“In my personal view, I think process innovation would be more effective with regard to contributing to positively to the objective of achieving a low-carbon economy because it is much more measurable and one can allocate it in the context of reducing CO2 emissions. […] A grant funding mechanism for innovation needs to have a clear indicator to measure that the public funding impact leads to tangible effects in the economy so that the public funding can see some value for money.”

“In principle I’m agnostic about process or product innovation. The challenge is how can one then identify a proper indicator to then make sure that public grant funding mechanisms will bring value for money. That is a task one has to think about very thoroughly. LCA (lifecycle assessment) very much depends on how one draws the boundaries around the calculation. It is probably not that easy [to draw the boundaries fairly]. I said I’m agnostic but from the clear measurement of an impact, process innovation is much easier.”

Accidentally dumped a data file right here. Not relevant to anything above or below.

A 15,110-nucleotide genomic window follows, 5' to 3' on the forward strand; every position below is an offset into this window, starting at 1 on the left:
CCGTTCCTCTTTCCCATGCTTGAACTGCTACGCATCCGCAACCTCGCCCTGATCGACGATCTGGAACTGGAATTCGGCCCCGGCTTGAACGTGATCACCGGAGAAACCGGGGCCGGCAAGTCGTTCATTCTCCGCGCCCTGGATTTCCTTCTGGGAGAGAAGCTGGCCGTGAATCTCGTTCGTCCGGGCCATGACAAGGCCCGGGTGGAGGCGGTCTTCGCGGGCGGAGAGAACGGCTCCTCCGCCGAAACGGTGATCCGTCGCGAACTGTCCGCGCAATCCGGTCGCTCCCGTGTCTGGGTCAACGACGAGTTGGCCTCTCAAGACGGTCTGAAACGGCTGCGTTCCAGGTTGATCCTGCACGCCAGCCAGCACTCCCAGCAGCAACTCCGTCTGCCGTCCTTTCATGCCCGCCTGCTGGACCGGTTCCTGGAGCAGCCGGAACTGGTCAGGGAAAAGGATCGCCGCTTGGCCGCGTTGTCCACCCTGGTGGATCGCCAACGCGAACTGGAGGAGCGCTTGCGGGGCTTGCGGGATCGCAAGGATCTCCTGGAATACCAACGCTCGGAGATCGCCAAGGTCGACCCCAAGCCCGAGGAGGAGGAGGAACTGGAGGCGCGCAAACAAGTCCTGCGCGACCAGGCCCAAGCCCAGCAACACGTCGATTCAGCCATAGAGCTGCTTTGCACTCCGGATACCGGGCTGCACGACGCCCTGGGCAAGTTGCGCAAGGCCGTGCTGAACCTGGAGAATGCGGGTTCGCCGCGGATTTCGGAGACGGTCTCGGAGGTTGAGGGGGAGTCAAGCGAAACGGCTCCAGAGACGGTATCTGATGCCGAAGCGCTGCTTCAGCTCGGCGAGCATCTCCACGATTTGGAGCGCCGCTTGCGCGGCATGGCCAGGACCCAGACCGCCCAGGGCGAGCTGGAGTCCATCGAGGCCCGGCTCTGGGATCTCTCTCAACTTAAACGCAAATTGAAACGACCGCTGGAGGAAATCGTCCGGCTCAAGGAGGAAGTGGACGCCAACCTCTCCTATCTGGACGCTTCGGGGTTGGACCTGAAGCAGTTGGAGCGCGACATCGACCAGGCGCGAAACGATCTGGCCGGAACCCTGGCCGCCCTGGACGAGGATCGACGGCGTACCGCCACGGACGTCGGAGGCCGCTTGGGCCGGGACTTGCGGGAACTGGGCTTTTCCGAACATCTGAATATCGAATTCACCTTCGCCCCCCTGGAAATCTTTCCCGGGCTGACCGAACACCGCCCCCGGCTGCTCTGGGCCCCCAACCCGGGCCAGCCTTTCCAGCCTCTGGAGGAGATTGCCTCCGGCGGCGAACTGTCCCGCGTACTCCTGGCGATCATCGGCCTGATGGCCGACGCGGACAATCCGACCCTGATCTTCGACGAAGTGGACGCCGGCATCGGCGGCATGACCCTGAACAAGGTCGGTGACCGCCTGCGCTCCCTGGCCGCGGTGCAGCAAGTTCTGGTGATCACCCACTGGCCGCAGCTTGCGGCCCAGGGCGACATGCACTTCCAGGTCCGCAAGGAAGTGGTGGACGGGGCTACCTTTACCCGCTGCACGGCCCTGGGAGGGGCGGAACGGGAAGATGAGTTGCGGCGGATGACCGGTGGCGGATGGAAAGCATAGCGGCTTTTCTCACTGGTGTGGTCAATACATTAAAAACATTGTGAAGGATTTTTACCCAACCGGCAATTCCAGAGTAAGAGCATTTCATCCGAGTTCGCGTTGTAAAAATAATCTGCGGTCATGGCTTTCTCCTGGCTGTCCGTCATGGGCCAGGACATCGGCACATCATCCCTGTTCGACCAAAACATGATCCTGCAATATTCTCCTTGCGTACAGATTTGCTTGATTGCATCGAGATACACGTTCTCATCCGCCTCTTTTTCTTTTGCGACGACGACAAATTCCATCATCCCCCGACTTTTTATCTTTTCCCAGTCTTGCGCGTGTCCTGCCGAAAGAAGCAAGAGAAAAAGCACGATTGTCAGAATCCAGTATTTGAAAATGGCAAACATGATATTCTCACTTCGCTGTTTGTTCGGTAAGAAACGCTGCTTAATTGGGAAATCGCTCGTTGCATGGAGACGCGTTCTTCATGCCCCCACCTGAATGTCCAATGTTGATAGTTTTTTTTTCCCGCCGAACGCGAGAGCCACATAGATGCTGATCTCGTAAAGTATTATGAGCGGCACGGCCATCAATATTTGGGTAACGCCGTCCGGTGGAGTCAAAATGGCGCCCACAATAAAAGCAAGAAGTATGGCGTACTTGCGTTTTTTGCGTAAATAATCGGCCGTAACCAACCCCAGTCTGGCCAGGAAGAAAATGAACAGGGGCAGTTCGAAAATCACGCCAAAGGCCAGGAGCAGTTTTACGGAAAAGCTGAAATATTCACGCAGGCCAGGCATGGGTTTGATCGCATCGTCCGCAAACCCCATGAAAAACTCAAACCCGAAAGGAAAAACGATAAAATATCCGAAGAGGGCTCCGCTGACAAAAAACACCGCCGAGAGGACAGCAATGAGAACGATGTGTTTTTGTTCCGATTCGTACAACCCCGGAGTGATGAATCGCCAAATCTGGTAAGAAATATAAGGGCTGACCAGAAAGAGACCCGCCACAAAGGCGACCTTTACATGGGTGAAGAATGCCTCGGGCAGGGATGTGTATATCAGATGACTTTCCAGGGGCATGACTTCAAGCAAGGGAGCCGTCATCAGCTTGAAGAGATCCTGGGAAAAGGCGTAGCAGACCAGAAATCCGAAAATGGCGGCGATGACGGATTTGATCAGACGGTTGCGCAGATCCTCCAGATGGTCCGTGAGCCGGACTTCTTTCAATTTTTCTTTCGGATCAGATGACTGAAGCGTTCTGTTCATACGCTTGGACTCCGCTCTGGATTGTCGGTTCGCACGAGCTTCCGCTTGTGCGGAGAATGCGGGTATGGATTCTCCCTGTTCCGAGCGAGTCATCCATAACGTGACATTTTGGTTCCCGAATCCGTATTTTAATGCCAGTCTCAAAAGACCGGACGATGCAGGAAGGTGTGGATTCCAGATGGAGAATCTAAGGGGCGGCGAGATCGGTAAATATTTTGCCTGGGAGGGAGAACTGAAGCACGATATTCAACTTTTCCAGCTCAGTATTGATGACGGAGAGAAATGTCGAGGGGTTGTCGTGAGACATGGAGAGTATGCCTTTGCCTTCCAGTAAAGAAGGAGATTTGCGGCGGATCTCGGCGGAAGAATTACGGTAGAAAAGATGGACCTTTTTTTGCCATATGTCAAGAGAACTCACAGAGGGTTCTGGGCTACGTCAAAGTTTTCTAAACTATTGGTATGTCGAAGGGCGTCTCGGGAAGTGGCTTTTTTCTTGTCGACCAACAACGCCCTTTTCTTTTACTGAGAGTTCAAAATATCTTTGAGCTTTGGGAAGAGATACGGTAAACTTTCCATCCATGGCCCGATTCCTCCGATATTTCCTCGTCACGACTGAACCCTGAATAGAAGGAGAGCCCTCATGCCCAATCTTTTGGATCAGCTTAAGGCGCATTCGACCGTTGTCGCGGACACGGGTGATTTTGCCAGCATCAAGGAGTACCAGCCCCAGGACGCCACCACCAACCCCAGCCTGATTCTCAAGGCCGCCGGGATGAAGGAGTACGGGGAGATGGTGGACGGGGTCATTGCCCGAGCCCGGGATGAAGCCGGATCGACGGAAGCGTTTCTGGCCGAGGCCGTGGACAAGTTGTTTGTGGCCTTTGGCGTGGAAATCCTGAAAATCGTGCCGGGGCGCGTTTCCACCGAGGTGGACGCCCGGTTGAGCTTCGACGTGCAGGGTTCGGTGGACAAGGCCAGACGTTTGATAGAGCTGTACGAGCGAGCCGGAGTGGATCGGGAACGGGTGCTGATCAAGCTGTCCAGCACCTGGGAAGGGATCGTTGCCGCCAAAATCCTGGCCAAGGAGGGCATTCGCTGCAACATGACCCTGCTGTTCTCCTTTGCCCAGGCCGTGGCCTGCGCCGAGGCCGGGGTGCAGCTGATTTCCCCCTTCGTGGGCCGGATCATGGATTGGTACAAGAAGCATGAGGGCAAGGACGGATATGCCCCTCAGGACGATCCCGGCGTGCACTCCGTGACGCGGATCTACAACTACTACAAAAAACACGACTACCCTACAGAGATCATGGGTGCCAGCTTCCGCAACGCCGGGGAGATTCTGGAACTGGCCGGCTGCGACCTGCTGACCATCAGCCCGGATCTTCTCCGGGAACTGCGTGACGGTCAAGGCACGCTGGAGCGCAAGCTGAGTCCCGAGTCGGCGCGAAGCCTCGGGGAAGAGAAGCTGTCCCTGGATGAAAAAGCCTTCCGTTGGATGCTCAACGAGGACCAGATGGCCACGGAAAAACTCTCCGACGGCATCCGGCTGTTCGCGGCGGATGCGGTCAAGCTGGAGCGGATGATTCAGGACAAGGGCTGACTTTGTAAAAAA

— Roland Schulze [NER400.com comment below]